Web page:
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Independent films giving the blockbusters a run for their money

What: Whistler Film Festival Where: Rainbow Theatre & MY Place When: Dec. 5-8 If you’ve mulled over a movie guide or any of the box office takings of late, you’ll see that independent filmmakers are taking the industry by storm.

What: Whistler Film Festival

Where: Rainbow Theatre & MY Place

When: Dec. 5-8

If you’ve mulled over a movie guide or any of the box office takings of late, you’ll see that independent filmmakers are taking the industry by storm. No longer does it seem necessary to have Tom Cruise or Julia Roberts to get your movie moving. In fact, some of the most well-received films making people stand up and take notice don’t even have actors at all.

A selection of these new non-Hollywood popular features are making their way to Whistler for the second annual Whistler Film Festival, and Atanarjuat and Dogtown and Z Boys are excellent examples of what not to miss.

They are two distinctly different films with one common thread – both features are written, produced and directed by their subject matter.

Atanarjuat — the Fast Runner

, is an exciting action thriller set in ancient Igloolik. The film unfolds as a life-threatening struggle between powerful natural and supernatural characters.


is Canada's first feature-length fiction film written, produced, directed, and acted by Inuit. The movie has won several awards, including the 2001 Cannes film festival camera d’or for best feature film. Cinematographer/producer, Norman Cohn, said aboriginal story-telling has been a labour of love for his Inuit production company for 17 years.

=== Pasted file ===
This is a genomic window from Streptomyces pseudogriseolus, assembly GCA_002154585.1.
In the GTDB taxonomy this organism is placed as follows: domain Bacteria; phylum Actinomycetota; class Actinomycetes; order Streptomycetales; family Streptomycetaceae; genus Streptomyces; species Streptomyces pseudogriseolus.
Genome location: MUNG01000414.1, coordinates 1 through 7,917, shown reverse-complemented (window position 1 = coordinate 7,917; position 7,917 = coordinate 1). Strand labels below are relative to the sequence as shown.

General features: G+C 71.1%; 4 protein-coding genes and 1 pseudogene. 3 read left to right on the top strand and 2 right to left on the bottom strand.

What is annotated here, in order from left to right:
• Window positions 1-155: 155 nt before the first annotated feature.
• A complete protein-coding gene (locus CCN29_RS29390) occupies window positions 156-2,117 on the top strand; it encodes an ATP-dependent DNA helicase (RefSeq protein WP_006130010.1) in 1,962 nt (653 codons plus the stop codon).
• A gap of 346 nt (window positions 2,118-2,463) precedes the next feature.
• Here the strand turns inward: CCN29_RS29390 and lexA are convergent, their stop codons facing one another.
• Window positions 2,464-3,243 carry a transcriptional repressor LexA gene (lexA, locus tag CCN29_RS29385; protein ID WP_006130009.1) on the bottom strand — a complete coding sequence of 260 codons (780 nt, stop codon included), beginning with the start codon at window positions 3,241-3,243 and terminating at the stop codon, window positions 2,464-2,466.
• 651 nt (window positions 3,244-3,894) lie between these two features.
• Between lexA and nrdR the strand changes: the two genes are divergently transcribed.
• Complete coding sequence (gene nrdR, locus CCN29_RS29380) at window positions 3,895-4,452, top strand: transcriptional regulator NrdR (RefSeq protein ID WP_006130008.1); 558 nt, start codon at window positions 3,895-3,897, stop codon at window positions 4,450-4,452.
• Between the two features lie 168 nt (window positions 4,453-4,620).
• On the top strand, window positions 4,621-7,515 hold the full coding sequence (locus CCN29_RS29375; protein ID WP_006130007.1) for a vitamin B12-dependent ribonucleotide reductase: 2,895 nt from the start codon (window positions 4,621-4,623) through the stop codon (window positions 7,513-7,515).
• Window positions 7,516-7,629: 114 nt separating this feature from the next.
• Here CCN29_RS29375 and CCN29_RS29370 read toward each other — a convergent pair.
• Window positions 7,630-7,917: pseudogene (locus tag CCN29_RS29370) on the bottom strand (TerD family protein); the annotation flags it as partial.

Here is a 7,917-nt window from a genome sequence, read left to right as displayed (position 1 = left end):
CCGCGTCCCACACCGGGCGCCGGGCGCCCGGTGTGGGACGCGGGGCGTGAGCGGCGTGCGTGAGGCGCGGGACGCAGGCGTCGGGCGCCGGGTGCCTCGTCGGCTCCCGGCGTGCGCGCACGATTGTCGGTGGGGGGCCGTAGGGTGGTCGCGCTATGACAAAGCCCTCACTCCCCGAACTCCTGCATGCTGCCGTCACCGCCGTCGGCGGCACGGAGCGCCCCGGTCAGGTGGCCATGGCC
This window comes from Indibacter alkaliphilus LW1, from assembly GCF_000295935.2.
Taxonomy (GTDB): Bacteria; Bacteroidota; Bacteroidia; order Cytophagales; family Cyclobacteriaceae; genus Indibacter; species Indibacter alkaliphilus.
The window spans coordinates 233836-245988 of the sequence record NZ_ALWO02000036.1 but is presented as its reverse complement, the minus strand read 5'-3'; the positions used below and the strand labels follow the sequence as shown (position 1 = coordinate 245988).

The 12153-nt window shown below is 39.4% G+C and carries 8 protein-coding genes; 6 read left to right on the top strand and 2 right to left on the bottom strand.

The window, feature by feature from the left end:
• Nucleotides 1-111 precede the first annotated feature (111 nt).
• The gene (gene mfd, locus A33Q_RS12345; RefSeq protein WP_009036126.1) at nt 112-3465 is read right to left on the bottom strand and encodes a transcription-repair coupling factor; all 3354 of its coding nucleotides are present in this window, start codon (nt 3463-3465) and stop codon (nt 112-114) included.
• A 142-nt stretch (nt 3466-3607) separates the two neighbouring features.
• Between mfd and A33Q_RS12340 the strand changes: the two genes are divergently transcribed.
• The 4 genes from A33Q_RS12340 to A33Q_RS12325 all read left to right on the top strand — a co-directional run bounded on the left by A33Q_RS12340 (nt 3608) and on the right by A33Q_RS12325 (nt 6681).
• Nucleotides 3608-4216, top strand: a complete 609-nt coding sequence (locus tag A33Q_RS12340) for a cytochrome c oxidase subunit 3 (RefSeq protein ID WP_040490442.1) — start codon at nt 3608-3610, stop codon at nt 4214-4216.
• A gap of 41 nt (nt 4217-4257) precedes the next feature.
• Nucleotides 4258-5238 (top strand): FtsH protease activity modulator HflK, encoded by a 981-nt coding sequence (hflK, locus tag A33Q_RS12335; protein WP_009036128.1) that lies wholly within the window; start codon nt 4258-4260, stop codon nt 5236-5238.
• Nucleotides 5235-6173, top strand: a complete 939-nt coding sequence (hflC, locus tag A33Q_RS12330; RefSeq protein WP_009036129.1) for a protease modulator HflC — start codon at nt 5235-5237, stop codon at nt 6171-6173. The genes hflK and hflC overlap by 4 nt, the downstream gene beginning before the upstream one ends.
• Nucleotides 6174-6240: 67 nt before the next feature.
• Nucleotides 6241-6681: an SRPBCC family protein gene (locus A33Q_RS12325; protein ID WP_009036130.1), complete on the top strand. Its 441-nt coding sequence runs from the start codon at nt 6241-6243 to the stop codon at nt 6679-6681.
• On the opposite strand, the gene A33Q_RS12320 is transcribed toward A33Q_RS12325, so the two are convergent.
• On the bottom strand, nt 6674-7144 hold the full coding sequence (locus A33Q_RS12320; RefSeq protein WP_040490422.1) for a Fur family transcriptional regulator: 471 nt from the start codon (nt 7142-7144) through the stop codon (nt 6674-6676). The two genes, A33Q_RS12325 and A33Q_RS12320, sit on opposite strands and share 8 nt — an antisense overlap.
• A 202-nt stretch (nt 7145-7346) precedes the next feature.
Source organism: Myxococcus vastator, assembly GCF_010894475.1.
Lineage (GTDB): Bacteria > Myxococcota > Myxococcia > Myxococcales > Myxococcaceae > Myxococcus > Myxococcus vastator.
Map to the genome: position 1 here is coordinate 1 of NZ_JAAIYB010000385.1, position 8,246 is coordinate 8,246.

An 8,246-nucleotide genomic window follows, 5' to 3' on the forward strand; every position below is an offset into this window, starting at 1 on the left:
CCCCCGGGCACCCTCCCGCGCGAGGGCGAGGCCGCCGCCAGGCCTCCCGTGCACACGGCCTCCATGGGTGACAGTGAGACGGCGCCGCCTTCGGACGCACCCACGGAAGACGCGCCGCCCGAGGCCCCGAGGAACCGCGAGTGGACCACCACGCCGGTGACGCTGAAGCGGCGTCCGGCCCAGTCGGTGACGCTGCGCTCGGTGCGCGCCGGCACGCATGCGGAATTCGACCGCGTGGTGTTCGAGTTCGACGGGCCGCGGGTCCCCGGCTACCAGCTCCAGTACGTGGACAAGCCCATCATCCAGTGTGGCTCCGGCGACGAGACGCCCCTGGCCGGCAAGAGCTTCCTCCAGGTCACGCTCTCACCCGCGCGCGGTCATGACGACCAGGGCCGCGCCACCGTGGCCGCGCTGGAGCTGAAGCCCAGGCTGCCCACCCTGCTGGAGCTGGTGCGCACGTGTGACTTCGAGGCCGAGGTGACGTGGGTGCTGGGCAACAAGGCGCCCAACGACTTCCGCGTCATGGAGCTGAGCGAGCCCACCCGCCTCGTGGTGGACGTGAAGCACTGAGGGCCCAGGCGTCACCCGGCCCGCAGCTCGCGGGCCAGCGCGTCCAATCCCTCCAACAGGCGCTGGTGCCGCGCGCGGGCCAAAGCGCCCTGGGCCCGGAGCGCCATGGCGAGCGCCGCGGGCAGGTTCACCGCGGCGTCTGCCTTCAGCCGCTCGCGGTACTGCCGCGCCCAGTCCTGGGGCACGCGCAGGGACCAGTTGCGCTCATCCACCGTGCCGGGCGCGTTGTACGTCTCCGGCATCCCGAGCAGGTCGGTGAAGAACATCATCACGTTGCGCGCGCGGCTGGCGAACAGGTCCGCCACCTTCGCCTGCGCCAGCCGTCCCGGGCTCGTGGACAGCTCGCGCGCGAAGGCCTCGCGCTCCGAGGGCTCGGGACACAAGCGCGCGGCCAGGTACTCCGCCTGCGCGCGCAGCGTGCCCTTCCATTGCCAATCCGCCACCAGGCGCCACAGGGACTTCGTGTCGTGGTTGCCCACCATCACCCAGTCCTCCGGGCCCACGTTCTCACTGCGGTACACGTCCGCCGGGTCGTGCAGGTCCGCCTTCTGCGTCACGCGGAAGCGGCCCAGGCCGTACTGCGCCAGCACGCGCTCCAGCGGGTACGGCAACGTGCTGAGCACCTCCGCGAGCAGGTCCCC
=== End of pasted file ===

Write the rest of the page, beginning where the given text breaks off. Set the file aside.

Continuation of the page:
"The awards and recognition by the public are testimony to how far we’ve come politically in this industry," Cohn said. "We’ve finally broken through racist stereotypes to prove that artistic merit overrides everything else."

Cohn and his Inuit team always knew they had a great film on their hands with Atanarjuat, but it was a matter of finding someone influential to recognize it.

"All serious resonant myths are universal and timeless, whether it be the big Greek myths or biblical stories. We knew that no matter how exotically placed we were, if we told the adventure in an authentic way using spectacular images, it would still feel contemporary," he said.

Enter Cannes and the rest is, as they say, cinematic history.

Dogtown and Z-Boys

traces a bunch of lower Los Angeles beach-side skate punks on their journey from dirty surfing delinquents to skateboard superstars. Even the most staunch skater hater will have a hard time knocking this unconventional documentary. With a killer soundtrack, amazing home video footage that takes you to where it all began, and zippy editing this film proves that long-haired street urchins can come up with great ideas.

The Z-Boys, in their quest to do something exciting during California’s big drought, took their skateboards to the suburbs’ empty swimming pools and started tearing up and down the concrete shells as if they were surf breaks. They turned skateboarding upside down.